Lululemon Athletica’s stock experienced a significant surge on Monday as investors expressed their support for the company’s upcoming inclusion in the S&P 500 index.
According to S&P Dow Jones Indices, Lululemon (ticker: LULU) is set to commence trading on the index this Wednesday. The stock will replace Activision Blizzard, which was recently acquired by Microsoft (MSFT) in a $69 billion deal that concluded on Friday.
On Monday, shares of Lululemon, the leading exercise apparel company, climbed 9.2% to reach $412.50. Meanwhile, the S&P 500 itself saw a modest 0.8% increase.
Being part of the S&P 500 signifies membership among the largest publicly traded companies in the market. While various criteria must be met for inclusion, including profitability and trade volume, market capitalization typically carries the greatest weight. Dow Jones Indices states that companies must possess an unadjusted market cap of at least $14.5 billion to qualify. The median market cap as of September 29th stood at approximately $30 billion. As of today, Lululemon’s market cap stood at $49.7 billion, firmly positioning it within the index.
The Changing Dynamics of Companies in the S&P 500
In the world of finance, being part of the S&P 500 is considered a prestigious achievement for companies. However, the criteria for admission and retention in this elite group often lead to a cycle of companies entering and exiting. This phenomenon has become more pronounced in recent years, particularly with the rise of tech companies. A study by McKinsey revealed that in the late 1970s, companies in the S&P 500 had an average tenure of approximately 35 years. But by 2019, this average had decreased to around 20 years, indicating the increasing dominance of younger, high-growth companies over their more established counterparts.
One significant advantage a company gains when entering the S&P 500 is a boost to its stock performance. The inclusion in this renowned index not only enhances a company’s credibility but also attracts a larger pool of potential investors. Most notably, passive funds that mirror the S&P 500’s composition are compelled to acquire shares of the newly added company.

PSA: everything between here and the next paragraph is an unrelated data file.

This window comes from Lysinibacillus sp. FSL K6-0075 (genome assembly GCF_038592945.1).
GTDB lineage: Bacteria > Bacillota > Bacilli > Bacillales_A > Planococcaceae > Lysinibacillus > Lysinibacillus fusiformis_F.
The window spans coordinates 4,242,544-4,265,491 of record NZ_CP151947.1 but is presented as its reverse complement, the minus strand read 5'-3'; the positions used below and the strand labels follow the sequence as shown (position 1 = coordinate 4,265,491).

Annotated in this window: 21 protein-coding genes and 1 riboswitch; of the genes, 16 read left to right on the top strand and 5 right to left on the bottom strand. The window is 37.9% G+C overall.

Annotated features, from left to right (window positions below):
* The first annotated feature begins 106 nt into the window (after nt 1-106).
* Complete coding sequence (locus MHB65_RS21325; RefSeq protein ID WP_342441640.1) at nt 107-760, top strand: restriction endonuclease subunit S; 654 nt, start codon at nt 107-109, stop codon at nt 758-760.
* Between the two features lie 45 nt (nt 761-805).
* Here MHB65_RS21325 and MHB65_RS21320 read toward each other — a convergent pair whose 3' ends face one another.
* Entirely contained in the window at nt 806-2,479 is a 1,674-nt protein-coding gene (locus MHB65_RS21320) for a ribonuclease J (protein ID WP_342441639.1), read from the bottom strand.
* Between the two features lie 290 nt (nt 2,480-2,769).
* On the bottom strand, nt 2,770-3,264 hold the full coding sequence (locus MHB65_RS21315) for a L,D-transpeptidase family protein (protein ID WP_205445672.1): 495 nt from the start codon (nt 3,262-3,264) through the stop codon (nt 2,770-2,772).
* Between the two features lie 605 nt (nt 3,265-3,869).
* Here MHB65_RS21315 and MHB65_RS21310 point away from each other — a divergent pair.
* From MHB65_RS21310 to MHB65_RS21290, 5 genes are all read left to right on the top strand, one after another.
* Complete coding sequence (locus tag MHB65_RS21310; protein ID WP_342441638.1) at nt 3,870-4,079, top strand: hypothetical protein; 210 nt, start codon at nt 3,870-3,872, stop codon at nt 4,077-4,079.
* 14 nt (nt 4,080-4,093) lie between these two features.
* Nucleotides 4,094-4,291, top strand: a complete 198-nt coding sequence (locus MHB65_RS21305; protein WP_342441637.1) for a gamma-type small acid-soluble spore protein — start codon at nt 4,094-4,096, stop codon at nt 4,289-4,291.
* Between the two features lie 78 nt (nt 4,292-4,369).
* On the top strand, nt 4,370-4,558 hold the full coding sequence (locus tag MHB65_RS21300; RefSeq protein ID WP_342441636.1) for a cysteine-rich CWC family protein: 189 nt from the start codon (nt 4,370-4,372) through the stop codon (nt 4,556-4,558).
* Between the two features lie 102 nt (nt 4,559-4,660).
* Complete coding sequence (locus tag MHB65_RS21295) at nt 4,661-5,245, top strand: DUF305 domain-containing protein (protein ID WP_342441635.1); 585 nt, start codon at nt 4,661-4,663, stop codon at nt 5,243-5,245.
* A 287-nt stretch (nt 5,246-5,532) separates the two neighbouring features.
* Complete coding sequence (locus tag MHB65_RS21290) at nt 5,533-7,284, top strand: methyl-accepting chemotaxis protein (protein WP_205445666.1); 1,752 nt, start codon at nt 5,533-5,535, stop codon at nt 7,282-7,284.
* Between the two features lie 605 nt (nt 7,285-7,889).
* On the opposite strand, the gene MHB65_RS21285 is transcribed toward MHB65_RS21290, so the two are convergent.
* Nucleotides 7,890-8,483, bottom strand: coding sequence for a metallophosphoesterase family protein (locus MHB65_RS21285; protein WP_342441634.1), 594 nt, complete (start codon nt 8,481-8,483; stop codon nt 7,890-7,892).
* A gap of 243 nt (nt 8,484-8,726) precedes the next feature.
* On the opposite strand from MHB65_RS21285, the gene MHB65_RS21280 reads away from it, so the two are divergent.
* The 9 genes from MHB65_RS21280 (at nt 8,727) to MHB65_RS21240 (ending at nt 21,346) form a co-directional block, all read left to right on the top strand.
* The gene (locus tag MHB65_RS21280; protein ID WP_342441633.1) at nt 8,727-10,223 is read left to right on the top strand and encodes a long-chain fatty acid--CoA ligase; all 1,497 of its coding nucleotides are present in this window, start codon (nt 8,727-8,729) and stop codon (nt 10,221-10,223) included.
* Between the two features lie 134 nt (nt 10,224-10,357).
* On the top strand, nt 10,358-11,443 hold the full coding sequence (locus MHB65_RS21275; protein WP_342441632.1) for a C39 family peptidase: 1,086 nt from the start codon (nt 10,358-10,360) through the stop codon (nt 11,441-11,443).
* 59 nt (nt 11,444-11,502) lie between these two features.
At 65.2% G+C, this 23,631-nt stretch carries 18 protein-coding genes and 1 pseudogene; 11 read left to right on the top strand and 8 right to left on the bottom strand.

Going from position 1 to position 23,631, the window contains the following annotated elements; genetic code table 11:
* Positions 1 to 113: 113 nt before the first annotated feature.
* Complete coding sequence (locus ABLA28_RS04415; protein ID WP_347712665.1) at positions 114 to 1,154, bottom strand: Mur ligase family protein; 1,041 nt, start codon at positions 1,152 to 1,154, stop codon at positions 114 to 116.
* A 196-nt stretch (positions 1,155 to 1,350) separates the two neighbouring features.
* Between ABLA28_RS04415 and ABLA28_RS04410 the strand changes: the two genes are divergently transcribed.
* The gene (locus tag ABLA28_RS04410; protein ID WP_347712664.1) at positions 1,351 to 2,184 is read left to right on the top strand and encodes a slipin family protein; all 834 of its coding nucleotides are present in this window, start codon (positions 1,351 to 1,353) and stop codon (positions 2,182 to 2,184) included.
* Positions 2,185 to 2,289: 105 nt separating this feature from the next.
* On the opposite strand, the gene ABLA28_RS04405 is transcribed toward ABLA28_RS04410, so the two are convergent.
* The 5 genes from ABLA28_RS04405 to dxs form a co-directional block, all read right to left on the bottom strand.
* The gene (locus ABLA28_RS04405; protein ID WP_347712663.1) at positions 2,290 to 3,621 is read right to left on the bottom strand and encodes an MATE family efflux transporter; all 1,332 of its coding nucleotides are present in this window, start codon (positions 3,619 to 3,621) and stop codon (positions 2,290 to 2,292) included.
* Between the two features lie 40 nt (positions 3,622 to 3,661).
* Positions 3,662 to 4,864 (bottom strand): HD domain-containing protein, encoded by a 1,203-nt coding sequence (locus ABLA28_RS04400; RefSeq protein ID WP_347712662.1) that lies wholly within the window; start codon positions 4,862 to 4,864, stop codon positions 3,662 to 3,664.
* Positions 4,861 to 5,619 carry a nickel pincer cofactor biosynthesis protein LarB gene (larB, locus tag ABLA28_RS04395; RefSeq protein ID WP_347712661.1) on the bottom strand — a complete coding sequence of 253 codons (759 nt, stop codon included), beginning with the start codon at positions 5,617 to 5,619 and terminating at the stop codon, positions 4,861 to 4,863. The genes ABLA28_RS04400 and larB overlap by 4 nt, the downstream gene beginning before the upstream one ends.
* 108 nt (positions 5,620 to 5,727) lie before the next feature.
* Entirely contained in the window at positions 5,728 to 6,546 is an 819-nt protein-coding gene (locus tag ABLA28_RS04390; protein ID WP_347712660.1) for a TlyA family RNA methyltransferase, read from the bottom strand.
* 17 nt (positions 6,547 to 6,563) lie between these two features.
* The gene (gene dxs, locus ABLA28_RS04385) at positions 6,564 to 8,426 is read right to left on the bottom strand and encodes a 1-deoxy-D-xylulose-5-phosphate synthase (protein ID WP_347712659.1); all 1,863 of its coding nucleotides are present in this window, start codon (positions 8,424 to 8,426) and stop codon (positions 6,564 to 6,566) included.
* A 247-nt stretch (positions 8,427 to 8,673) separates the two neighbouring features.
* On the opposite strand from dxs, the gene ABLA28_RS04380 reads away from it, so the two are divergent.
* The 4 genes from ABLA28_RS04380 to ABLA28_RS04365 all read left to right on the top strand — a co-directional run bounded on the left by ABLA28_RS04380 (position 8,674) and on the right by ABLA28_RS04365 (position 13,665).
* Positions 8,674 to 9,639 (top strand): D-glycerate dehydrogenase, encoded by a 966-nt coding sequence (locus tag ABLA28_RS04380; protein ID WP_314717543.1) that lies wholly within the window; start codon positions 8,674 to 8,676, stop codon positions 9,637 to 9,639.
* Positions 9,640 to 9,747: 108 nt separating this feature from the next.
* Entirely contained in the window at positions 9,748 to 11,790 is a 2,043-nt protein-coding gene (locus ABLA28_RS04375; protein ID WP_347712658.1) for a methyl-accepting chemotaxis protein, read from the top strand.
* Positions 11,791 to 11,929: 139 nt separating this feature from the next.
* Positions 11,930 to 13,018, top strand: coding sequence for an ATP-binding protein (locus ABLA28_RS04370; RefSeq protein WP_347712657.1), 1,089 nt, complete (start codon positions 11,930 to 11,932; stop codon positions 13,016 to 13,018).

Numerous early studies supported the notion that joining the S&P 500 led to a permanent increase in a company’s market value and stock price—results that were often reflected in strong share performance. However, recent data challenges this belief. For instance, a study conducted by the Federal Reserve Bank of New York in 2011 found “no permanent effect” on market value following index inclusion. Furthermore, a 2020 study from Ohio State University revealed that joining the S&P 500 had actually contributed to a “negative impact on shareholder wealth” after the initial surge in stock price.
These findings highlight the evolving dynamics within the S&P 500 and suggest that while inclusion may bring immediate benefits, its long-term effects require further examination. As companies continue to vie for a spot in this prestigious index, understanding the potential implications on their market value and shareholder wealth becomes even more critical.
Lululemon Continues to Soar
Lululemon has experienced a remarkable year of success, with its shares increasing by an impressive 28%. This significant growth has outperformed the S&P’s gain of 13.7%. Experts are confident in the company’s ability to maintain its winning streak.
Impressive Analyst Recommendations
According to FactSet, nearly three-fourths of analysts have given Lululemon a Buy rating. A further 17% of analysts believe it is prudent to Hold the stock, while only 9% have chosen to Sell.
With a strong track record and positive analyst recommendations, Lululemon stands as a promising investment opportunity.